Election to Replace Georgia State Supreme Court Justice Canceled to Allow Republican Governor to Appoint Replacement
The United States Supreme Court isn't the only judicial body that Republican lawmakers are willing to tamper with, if some recent developments in Georgia are to be any indication.
Georgia's state constitution dictates that judges must be elected by the people. For decades, the Georgia Supreme Court has sidestepped this rule with a tradition that Justices step down from their posts before the end of their term—allowing the governor to pick a replacement who—after serving a couple of years—will be up for election with an incumbent advantage.
No sitting incumbent has ever been defeated in Georgia's state Supreme Court elections.
Trump Ally Publicly Rebuffs Trump's Offer to Be His Intelligence Chief Just Hours After He Floated It
President Donald Trump replaced former Acting Director of National Intelligence Dan Coats with longtime Trump ally and ambassador to Germany Richard Grenell. The move came after Trump rebuffed Coats for announcing Russia's ongoing attempts to interfere in the 2020 election.
Grenell was deemed vastly unqualified for the position, to the point that officials had to assure Americans that the new Director of National Intelligence would be announced soon.
Trump said he was considering his longtime ally in Congress, Representative Doug Collins (R-GA), for the position...but there's just one problem.
Georgia Congressional Candidate Basically Just Threatened AOC and Bernie Sanders' Lives in Bonkers New Campaign Ad
People can be motivated or inspired to act by multiple means. But in politics—like religion—most looking for support use one of two motivations: hope and fear.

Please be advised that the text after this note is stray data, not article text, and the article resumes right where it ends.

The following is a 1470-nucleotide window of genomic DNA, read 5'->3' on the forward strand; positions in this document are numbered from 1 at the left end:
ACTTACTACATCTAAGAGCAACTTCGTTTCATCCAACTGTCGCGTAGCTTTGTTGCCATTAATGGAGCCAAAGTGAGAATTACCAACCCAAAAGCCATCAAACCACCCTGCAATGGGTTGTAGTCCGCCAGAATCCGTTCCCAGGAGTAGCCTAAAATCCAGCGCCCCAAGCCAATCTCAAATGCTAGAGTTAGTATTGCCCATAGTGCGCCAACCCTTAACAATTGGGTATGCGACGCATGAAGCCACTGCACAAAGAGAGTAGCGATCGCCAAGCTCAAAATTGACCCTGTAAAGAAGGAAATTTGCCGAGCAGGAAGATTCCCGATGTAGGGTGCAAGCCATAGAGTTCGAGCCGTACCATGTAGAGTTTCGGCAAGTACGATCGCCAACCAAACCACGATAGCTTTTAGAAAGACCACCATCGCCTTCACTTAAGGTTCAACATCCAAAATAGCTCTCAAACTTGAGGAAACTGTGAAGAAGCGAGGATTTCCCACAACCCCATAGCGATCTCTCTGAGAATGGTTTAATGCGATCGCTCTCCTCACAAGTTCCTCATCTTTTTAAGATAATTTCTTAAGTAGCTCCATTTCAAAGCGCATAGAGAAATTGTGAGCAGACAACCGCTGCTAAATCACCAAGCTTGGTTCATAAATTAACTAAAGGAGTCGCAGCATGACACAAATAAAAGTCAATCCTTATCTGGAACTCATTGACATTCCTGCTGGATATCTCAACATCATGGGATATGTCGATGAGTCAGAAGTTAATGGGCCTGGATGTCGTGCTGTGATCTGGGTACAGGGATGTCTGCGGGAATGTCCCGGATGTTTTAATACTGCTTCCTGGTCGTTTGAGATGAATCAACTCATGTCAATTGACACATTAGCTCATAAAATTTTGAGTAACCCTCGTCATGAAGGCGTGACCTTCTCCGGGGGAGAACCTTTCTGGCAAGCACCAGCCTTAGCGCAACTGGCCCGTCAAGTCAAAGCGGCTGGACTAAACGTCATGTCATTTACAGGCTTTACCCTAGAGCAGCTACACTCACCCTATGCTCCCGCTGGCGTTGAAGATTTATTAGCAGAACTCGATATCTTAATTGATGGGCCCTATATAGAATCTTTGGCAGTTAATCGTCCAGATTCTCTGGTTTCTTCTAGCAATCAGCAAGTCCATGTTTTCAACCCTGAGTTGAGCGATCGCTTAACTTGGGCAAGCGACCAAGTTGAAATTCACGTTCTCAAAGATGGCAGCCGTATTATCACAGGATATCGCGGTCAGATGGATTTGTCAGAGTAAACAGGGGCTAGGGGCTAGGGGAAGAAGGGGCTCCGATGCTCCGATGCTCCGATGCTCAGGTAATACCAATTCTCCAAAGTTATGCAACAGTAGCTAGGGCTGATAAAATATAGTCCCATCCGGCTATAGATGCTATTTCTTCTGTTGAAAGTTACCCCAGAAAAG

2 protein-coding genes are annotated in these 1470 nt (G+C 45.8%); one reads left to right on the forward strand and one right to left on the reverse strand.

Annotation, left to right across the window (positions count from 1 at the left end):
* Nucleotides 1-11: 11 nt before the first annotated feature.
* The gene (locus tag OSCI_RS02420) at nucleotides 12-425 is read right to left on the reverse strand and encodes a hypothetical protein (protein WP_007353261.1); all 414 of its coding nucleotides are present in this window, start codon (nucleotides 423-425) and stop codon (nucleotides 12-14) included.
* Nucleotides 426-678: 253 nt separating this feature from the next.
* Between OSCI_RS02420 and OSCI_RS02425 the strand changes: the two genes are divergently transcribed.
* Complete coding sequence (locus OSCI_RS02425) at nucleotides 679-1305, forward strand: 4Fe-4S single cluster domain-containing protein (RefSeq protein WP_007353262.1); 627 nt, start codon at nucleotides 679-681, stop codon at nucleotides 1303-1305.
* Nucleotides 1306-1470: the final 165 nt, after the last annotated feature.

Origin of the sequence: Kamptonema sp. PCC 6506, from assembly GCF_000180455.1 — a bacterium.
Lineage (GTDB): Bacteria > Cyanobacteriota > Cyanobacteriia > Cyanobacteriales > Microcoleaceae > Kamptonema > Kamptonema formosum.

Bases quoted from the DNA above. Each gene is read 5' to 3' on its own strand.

Georgia Republican candidate Harrison Floyd definitely chose the latter for his latest campaign ad. Seizing on a pervasive GOP theme of "socialism bad, Republican good," Floyd figuratively and literally targeted New York Representative Alexandria Ocasio-Cortez and Vermont Senator Bernie Sanders.
Alexandria Ocasio-Cortez Just Totally Destroyed the Arguments That Georgia's New Abortion Law Isn't a Ban
On May 7, Georgia Republican Governor Brian Kemp signed the "fetal heartbeat" bill. The new law prevents women from getting abortions after the sixth week of pregnancy, or after a heartbeat can be detected - which can happen before a woman even knows she's pregnant.
The law is one of the most restrictive in the country, and effectively criminalizes abortions for pregnancies that have not been caught in the first few weeks. To provide some context: a woman is usually 4-6 weeks pregnant by the time she realizes she's missed her period.
After Georgia Passed a Radical Anti-Abortion Bill, Hollywood Is Threatening to Boycott, and a Democratic Governor Has a Plan for Where They Can Shoot Instead
Despite promises of a boycott from denizens of the film industry, Georgia's H.B. 481—which would ban abortion in the state after only six weeks—is headed to the desk of Republican Governor Brian Kemp, who is expected to sign the legislation into law.
Georgia is the most popular filming location in the United States and the second most popular in the world, with the film industry pouring billions of dollars into the state's economy each year while reaping the benefits of its generous tax incentives in exchange. That revenue is expected to diminish once Kemp's pen hits paper.
With sweeping tax credits provided to film and television productions that spend more than $500,000 in the state, Georgia is the second most popular filming location in the world and number one in the United States.
It's likely you've seen the state onscreen in productions like The Walking Dead and Black Panther. In 2017, film and television productions brought nearly $10 billion in spending to the state.
Federal Judge Just Sided With Democrats in Florida Recount Lawsuit, Will Allow Thousands More Ballots to Be Counted
Over a week after the 2018 midterm elections, 11 major elections remain undecided. Seven in the US House, two in the US Senate and 2 Governor's races. Two of those 11 are in the state of Florida, where a Senate seat and Governor's race await recounts.
But not everyone supports counting all the votes cast. The GOP in several states—including Maine and Georgia in addition to Florida—took steps to halt recounts and run-offs. Federal lawsuits were filed by the GOP to stop counts while Democrats filed to count all of the ballots.